2 comments on “Premier Fibreglass Timpani (Job No: 1283)

  1. Brian THOMAS

    Hi Paul,

    Your thoughts about factory workers reminded me of a blog post I read several years ago by the well-known (in software circles anyway) Joel Spolsky. Here’s the link:

    Joel’s basic idea is that even if you write down all take the steps involved in doing a high-quality job so they can be followed by just about anyone, the quality inevitably drops, because the people following the steps don’t have the passion or the talent. Joel noted it both in McDonalds, and software, and you’ve noticed it quite independently in musical instrument manufacture. Seems to be one of those things common to all human activity. Have a look at the article and see what you think.

    All the best,

    • pauljefferies

      Hi Brian,

      Thanks for that, it is an interesting article.

      Every business faces the same dilema of to stick or twist. I have stopped trying to hire additional help now, ultimately it was too distracting continuously having to maintain quality control. Often it wasn’t even more profitable since I was both managing and redoing the work. As a result of physically doing all the work myself is that my income is limited by what I can produce and customers have to wait for their work to be done – those are the downsides.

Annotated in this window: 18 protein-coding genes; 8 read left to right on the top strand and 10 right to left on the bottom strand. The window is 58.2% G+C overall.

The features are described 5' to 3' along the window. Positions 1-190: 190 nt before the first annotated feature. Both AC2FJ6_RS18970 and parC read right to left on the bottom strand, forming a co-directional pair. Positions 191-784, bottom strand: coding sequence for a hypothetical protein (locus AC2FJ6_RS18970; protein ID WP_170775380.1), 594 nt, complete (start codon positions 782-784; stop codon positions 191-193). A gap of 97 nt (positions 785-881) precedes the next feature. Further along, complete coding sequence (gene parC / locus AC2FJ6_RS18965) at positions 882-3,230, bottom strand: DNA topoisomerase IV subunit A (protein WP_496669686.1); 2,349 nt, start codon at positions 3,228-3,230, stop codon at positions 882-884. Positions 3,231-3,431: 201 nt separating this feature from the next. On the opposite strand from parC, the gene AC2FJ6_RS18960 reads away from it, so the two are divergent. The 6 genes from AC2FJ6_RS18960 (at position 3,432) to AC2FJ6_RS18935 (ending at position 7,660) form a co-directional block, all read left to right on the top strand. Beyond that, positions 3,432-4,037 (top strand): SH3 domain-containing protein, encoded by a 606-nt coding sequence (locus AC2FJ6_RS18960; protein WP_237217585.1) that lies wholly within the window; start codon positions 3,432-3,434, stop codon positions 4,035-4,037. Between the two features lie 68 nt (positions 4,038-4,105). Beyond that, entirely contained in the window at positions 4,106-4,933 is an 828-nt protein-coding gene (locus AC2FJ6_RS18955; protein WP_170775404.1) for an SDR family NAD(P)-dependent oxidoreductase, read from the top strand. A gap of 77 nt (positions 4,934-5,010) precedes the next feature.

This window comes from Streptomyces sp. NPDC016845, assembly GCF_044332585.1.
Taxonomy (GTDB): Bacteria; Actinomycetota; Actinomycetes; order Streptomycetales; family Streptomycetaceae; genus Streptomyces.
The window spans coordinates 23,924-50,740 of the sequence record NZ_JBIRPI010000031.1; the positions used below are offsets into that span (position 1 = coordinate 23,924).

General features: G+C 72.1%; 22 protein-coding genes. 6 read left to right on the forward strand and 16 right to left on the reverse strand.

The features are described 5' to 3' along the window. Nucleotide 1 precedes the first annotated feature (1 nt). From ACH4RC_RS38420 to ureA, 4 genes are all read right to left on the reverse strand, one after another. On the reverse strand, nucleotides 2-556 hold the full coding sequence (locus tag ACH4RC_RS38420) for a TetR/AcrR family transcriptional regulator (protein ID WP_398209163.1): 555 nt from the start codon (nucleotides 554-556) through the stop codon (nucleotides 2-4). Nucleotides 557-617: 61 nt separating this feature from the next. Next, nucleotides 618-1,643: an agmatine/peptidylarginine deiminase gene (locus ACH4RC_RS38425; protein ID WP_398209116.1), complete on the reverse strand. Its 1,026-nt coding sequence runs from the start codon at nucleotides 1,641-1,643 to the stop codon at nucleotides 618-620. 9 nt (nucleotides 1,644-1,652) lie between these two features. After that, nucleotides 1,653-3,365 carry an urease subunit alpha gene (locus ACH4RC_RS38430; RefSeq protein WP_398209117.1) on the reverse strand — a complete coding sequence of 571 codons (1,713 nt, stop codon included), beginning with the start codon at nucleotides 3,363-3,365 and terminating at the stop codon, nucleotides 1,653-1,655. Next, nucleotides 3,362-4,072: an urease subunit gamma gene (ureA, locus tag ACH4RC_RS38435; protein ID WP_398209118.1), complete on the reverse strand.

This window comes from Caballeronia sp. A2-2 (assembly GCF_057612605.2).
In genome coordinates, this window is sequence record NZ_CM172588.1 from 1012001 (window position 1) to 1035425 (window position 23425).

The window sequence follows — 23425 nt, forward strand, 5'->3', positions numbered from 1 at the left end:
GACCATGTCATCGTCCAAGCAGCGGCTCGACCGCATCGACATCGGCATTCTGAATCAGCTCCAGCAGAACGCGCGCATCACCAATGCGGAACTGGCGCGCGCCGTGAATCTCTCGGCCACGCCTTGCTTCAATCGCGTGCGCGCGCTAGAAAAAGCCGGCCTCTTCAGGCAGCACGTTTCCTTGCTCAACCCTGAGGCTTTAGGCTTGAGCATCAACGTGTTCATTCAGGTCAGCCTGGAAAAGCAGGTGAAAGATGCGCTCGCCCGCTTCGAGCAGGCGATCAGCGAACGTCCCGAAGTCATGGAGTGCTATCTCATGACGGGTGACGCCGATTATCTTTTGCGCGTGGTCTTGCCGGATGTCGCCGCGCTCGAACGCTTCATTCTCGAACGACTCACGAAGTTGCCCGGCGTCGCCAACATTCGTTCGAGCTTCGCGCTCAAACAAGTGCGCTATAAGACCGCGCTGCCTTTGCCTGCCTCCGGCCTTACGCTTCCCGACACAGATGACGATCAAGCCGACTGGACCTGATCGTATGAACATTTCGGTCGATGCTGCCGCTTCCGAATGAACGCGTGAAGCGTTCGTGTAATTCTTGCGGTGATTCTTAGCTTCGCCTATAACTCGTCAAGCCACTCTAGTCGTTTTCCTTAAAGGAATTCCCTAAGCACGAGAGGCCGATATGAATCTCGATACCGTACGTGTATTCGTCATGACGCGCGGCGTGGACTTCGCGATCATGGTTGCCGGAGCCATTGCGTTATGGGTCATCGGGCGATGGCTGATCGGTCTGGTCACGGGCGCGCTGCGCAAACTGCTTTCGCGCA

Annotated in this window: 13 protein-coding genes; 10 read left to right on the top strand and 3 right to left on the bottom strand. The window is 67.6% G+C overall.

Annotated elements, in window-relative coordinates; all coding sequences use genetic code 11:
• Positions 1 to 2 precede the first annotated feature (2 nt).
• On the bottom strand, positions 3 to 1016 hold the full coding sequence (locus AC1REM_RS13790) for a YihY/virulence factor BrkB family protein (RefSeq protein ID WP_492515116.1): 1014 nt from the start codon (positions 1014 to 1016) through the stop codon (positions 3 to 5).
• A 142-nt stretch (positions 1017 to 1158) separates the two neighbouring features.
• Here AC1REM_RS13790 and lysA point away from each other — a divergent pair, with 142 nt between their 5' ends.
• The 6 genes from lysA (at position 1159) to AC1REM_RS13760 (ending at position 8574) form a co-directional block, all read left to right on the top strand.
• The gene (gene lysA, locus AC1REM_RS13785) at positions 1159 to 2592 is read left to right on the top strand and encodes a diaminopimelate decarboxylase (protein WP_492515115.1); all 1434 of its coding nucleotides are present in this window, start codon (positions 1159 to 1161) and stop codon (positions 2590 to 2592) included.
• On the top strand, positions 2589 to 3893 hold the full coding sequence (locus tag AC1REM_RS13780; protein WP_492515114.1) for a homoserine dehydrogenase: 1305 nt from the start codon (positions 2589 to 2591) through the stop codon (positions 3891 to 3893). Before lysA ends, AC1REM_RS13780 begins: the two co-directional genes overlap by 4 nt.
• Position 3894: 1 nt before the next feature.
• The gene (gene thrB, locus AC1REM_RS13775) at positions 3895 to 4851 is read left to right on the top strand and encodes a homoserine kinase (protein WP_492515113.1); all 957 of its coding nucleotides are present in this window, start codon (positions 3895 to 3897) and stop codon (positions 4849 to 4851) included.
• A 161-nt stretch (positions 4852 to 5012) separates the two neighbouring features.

The common thread in all the examples mentioned in the article, is the need for businesses to grow profits. Politicians also talk about the need for the economy to grow. Perpetual growth is unobtainable, eventually the house of cards will collapse, I much prefer sustainability.

      So I think the real difference is me – money simply isn’t a motivator. I am not rich, in fact I am cash poor, but I simply do not buy into the consumerist mentaility of you are what you own and as a result it is surprising how a little money goes a long way.

      However the sad fact is that I do actually need to earn more. Achieving this without working harder (I already work hard enough thank you!), or lowering standards is the problem that I am working on at the moment; for me, I am convinced the answer is making.